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Thursday, March 07, 2002

Arundhati’s conviction

A rap on her knuckles was enough, not a cell in Tihar

Sending writer Arundhati Roy to prison—for one day or for three months—for committing contempt of the nation’s highest court is a decision that cannot be welcomed. It’s also surprising because it comes at a time when the Supreme Court has, in case after case, upheld individual rights, put checks on the Government’s misuse of authority and established a formidable liberal record. That’s why sending Roy to prison sends out all the wrong signals. It could also be used to reinforce her argument that the court is intolerant—an argument that, going by her affidavit, is based more on activist fiction than unvarnished fact.

That said, there is evidence to see why the Supreme Court had reason to find her guilty. The ‘‘offence’’ in question is some remarks Roy made in an affidavit while responding to a contempt notice issued to her last year in connection with a demonstration in front of the court premises to protest the Narmada judgment. Once she gave her explanation, the court, to its credit, did not object to the demonstration. Nor even to the slogans raised at that time. It also did not question the manner in which Roy or others associated with the Narmada Bachao Andolan attacked the Narmada verdict in the press. All that the court took offence to was her gratuitous attack on the judges in her affidavit for the mere issuance of the notice to her.
Roy may have been justified in being outraged at the quality of the contempt petition filed by some lawyers. But then she went on to accuse the court of trying to ‘‘silence criticism and muzzle dissent’’ and said it is ‘‘doing its own reputation and credibility considerable harm.’’

Even so, the court issued another notice giving her a chance to retract her statement. Roy replied by telling the court in her subsequent affidavit that she had been misunderstood: ‘‘I said, by its own action, the Court is harming its credibility and reputation. In a democracy, it is a citizen’s duty to point this out.’’ Roy linked her language in the affidavit with the freedom of the press. She said if her affidavit was found to violate the contempt law, ‘‘it will have the chilling effect of gagging the press and preventing it from reporting on and analysing matters that vitally concern the lives of millions of Indian citizens.’’ This was grandstanding and quite appropriately, the bench clarified that Roy’s conviction has no bearing on the existing right of the press to criticise the courts and their orders.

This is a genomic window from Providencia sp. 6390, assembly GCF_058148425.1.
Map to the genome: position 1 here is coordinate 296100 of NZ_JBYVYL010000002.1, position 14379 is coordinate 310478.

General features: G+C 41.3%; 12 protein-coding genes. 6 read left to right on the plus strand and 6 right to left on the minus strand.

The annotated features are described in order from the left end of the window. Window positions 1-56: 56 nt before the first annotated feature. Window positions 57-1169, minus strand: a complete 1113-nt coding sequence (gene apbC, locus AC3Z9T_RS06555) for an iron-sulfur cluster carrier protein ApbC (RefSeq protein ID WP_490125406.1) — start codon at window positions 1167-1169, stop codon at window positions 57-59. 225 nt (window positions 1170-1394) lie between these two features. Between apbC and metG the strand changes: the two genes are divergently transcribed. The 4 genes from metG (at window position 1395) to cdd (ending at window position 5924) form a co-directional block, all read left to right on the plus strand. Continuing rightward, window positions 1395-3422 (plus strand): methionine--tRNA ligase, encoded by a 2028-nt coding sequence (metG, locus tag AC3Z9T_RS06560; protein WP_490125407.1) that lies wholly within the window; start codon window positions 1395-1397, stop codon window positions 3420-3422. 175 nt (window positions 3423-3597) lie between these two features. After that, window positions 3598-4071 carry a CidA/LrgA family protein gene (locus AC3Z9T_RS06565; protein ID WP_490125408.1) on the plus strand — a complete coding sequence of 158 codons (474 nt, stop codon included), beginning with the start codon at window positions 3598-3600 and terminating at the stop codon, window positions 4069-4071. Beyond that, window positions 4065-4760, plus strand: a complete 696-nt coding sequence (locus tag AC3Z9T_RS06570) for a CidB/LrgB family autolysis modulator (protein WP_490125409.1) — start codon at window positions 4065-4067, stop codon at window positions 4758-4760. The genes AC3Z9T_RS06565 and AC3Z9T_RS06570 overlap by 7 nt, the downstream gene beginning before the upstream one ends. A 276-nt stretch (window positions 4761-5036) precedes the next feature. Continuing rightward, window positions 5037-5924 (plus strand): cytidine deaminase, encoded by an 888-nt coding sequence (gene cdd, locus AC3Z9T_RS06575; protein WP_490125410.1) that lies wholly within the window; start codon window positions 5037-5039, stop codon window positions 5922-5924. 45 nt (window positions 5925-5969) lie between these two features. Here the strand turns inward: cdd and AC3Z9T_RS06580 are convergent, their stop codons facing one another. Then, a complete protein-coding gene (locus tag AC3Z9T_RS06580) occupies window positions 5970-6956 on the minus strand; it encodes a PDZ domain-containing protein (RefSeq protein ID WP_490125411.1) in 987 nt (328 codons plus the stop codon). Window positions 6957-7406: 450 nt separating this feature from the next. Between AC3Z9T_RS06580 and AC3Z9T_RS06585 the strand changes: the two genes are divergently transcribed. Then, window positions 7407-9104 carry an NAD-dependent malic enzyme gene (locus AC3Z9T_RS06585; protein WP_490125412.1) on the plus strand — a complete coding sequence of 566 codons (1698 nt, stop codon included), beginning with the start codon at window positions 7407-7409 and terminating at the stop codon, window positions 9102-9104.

But given the manner in which she was baiting the judges, one cannot help but wonder whether the court played into her hands by awarding her a sentence of fine and imprisonment. All the more so if she refuses to pay the fine of Rs 2,000 and prefers to extend her incarceration to three months. In fact, on an earlier occasion in another contempt case against Roy in the same Narmada controversy, the court had let her off with a censure. That time, Justice S P Bharucha, the present Chief Justice, had said that ‘‘the court’s shoulders are broad enough to shrug off’’ her comments. There is no evidence, contrary to what Roy and others may claim, that these shoulders have got any narrower. A rap on the knuckles, not a cell in Tihar, would have made this point much more effectively.

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